Microsoft is closing its Windows Live Spaces blogging platform and moving all its users over to WordPress.com. It’s a dramatic move which means that it’s giving up a potentially vast slice of advertising business – perhaps because it simply can’t make it pay. Or, as Microsoft puts it, “partnering together” – redundant word alert – “and providing an upgrade for 30 million Windows Live Spaces customers. Please make no mistake, this is dramatic:
it means that Microsoft is giving up potentially valuable turf where it could have sold ads, in the manner of Google and the Blogger platform (which generates revenues for Google), and retreating from at least one part of the online space.
As Tim Anderson puts it,
“According to Microsoft, it has 7 million users and 30 million visitors; and if you accept that business on the web is all about traffic and monetizing traffic, then it strikes me as odd that Microsoft has no better idea of what to do with that traffic than to give it to someone else… This means that WordPress, not Microsoft, now has the opportunity to show ads or market other services to these users. “ Dharmesh Mehta, director of Windows Live Product Management and author of the post for the Windows Live Spaces team, says:
“As we looked at customers’ blogging needs and what different companies were providing, we were particularly interested in what WordPress.com is doing. They have a host of impressive capabilities – from a scalable platform and leading spam protection to great personalization and customization. WordPress powers over 8.5% of the web, is used on over 26 million sites, and WordPress.com is seen by over 250 million people every month. Not only that, Automattic is a company filled with
great people focused on improving blogging experiences. So rather than having Windows Live invest in a competing blogging service, we decided the best thing we could do for our customers was give them a great blogging solution through WordPress.com. Basically, if you’re one of those Live Space bloggers, and you’re still doing stuff on your blog, then Live Spaces is encouraging – nay, pushing – you over to WordPress.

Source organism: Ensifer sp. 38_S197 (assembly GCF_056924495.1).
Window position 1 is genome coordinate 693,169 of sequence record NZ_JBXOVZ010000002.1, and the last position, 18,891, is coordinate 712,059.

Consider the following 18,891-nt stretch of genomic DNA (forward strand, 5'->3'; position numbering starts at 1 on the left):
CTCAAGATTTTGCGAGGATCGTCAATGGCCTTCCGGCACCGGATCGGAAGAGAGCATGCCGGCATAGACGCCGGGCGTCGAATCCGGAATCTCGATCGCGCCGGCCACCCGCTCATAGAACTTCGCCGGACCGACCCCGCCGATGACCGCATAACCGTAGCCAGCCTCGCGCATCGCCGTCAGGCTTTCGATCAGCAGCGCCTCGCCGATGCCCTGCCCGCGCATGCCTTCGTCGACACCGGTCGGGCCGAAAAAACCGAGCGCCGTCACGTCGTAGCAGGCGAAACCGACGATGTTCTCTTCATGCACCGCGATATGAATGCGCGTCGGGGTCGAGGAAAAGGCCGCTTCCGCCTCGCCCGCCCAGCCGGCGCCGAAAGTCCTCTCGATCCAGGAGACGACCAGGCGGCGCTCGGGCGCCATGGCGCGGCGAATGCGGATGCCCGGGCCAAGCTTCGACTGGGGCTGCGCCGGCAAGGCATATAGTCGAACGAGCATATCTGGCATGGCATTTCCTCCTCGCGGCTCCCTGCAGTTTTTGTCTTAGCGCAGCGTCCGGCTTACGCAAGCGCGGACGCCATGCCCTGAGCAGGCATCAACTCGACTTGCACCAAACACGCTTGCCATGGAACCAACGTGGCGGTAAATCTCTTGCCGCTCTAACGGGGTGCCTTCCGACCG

Because if you don’t want to shift over to WordPress…
“If you’re not ready to migrate today, you can also choose to download your blog content, migrate later, or delete your Space.” You’ve got six months before it disappears into the excellent Bit Bucket where Geocities has gone. Often, of course, you can figure out who’s won out in a deal by comparing the corporate statements. What does WordPress say? On its blog (of course), Paul Kim, its vice-president of user growth, says:
“We’re delighted that Microsoft chose WordPress.com as their preferred new blogging service for Windows Live users. It’s a sign of how strong WordPress.com has become, and credit for that goes to every one of you who’s been creating here.“
It certainly is. And note that there’s no mention of Microsoft getting any advertising dibs there. WordPress makes its money through premium blogs: you can get a wordpress.com site for free, but if you pay extra, then you can do all sorts of other things, including host it on your site (while leaving hassles like upgrades to WordPress themselves.)
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Following the news that Vox is closing (on 30 September) and that its parent Six Apart (which created Movable Type) is joining with VideoEgg to create a new company called Say Media, one has to think that the pool of hosted blogging platforms is shrinking rather rapidly. At this rate, pretty soon, it’s only going to be Blogger and WordPress.
And if that’s what it comes down to, you’d have to say that WordPress has the edge. It’s being taken up by the British government, even for non-blogging websites, where it acts as an effective content management system. That though may overlook the emergence of “superfast blog“ systems such as Tumblr, which strip away a lot of the stuff on the outside – which can make blog upkeep complicated or tedious. Even so, it’s not clear from here where blogging, as a separate activity, is going.
As I said last year, I still have the sense that the long tail of blogging is dying. Microsoft’s capitulation over Live Spaces seems an acknowledgment of that (its previous post, link in that quote above, notes how much of a problem spam blogs and comment spam have been; indeed, when I used to trawl blogs for Technology content, Live Spaces blogs were notorious for being pure splogs or copy/paste jobs). WordPress.com has done a better job keeping the spam out. The question now is whether it is building its business on top of an iceberg in a warming sea – or dry land.